His tenure was marked by wars in Asia against a revitalized Parthian Empire, and with Germanic tribes along the limes Germanicus into Gaul and across the Danube. A revolt in the East, led by Avidius Cassius, failed.

Marcus Aurelius' work Meditations, written on campaign between 170–180, is still revered as a literary monument to a government of service and duty and has been praised for its "exquisite accent and its infinite tenderness."

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  • ...That the Pater familias of a family, had the power to sell his children into slavery?
  • ...That Trajan was the last Roman Emperor to harry the coast of Arabia with the Roman Navy?
  • ...That Trajan was born at Italica, in Spain and adopted by the Roman Emperor Nerva and made his heir, which entitled Trajan to call himself the son of Nerva

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Original courtesy of Wikipedia: http://en.wikipedia.org/wiki/Portal:Ancient_Rome — Please support Wikipedia.
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ABC Online

ABC Online
Mon, 08 Dec 2014 23:11:07 -0800

A podcast about ancient Rome produced by La Trobe University has topped the iTunes collections in England and hit number two in Australia. The series called Emperors of Rome stayed at number one for a week and had more than 40,000 downloads.

Discovery News

Discovery News
Thu, 04 Dec 2014 11:40:40 -0800

Italian archaeologists have unearthed the largest Roman water basin ever found, right in the heart of modern Rome. Found some 65 feet down near St. John in Lateran Basilica during the excavation of the new metro C line, the huge irrigation basin ...

Discovery News

The Week Magazine
Fri, 05 Dec 2014 06:49:01 -0800

While excavating a new subway line in the heart of modern Rome, archaeologists discovered an artifact from the Italian city's past: a giant water basin. The irrigation basin, which was found near the St. John in Lateran Basilica in modern Rome ...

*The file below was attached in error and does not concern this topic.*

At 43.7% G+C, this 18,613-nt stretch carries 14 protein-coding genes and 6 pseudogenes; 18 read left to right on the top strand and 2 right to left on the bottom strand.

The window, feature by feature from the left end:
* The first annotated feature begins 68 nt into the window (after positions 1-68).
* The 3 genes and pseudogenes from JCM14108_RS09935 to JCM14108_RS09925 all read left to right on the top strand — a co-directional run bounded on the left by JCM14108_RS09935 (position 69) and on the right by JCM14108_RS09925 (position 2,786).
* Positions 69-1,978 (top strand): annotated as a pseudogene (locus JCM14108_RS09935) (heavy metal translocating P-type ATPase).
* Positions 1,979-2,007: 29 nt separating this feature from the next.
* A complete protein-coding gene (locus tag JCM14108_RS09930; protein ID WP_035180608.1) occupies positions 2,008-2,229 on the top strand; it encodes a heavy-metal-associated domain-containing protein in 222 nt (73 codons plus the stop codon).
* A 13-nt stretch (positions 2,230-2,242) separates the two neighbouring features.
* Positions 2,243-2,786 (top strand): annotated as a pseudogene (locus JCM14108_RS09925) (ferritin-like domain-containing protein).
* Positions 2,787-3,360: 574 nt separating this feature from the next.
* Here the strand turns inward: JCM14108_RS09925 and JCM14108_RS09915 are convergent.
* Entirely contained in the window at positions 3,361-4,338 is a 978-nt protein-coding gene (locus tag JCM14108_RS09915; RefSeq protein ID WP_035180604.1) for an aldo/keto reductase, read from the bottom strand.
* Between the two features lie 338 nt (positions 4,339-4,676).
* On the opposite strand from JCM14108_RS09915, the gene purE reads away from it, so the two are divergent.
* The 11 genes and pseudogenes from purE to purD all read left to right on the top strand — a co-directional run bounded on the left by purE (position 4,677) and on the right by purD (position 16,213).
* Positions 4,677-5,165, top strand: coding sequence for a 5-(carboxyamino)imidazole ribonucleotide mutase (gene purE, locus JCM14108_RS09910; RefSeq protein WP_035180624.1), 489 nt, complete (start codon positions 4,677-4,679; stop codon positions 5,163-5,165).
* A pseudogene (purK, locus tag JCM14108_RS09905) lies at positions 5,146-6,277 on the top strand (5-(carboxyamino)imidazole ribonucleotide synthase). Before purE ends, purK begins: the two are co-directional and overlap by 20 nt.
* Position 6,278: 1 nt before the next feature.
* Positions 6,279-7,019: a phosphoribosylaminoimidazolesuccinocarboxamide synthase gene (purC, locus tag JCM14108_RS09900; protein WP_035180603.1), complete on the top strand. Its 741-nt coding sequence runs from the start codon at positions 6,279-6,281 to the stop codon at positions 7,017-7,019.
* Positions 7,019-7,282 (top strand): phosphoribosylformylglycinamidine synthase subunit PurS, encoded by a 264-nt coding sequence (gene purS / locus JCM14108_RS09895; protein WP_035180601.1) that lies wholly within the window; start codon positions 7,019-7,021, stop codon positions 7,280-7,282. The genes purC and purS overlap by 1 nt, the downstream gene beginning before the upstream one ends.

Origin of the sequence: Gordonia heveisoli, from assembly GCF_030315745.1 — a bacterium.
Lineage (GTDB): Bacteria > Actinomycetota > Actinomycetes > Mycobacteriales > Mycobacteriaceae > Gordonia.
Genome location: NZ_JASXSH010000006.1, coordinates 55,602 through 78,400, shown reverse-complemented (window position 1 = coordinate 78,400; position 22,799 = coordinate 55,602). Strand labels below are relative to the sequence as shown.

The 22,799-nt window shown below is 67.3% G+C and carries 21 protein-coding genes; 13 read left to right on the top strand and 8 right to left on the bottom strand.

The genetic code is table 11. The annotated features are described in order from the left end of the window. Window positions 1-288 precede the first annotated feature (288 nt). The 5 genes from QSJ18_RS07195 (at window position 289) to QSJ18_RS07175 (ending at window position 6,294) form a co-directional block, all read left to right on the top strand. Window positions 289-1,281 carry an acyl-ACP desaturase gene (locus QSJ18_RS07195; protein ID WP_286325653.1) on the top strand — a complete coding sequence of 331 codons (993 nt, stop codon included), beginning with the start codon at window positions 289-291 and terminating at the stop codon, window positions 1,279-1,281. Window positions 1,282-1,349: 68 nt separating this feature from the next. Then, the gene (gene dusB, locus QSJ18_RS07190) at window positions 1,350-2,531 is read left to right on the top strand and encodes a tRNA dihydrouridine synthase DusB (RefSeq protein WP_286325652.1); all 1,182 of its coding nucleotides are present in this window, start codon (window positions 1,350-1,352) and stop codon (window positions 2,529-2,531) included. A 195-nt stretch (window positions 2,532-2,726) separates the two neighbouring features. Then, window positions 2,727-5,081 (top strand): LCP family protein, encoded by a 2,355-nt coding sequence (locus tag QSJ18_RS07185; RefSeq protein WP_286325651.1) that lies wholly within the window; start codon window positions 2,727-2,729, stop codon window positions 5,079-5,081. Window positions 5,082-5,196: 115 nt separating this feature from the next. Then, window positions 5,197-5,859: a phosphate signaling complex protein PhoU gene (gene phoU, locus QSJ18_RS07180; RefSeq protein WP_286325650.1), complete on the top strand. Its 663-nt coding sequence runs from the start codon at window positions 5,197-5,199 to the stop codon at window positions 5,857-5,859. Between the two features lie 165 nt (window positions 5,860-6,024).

Hyperallergic

Hyperallergic
Wed, 26 Nov 2014 12:48:45 -0800

A 42-year-old Russian tourist visiting Rome was arrested and fined €20,000 (~$25,000) for carving a “K” nearly 10 inches tall into a wall inside the Colosseum, the first century CE amphitheater. The man was spotted by a guard, turned over to police ...

Smithsonian

Smithsonian
Fri, 19 Dec 2014 06:03:45 -0800

Ancient Rome isn't a perfect mirror for the modern world because trade and communication are so much more sophisticated now. But Dermody hopes his model could serve as a base for those who model countries' responses to climate change. "You can add ...

Ottawa Citizen

Ottawa Citizen
Tue, 09 Dec 2014 13:34:49 -0800

Ottawa Archbishop Terrence Prendergast has criticized modern society's beliefs about marriage and sexual morality by describing them as similar to those of Ancient Rome. In his Christmas message, released Tuesday, Prendergast addressed what he called ...

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artnet News
Fri, 12 Dec 2014 01:33:45 -0800

Pompeii's graffiti was long overlooked by archaeologists who were too excited by the ancient city's rediscovery in the 18th century to pay mind to the preservation of seemingly mundane writing on the city's walls. But, thanks to a new book by Kristina ...

UC Berkeley

Washington Post
Tue, 16 Dec 2014 01:57:45 -0800

Emperor Augustus is credited with making pozzolonic mortar the standard in ancient Rome. The perfect mortar was a priority for Augustus, who initiated a monument building and repair campaign after he became the first emperor of Rome in 27 A.D..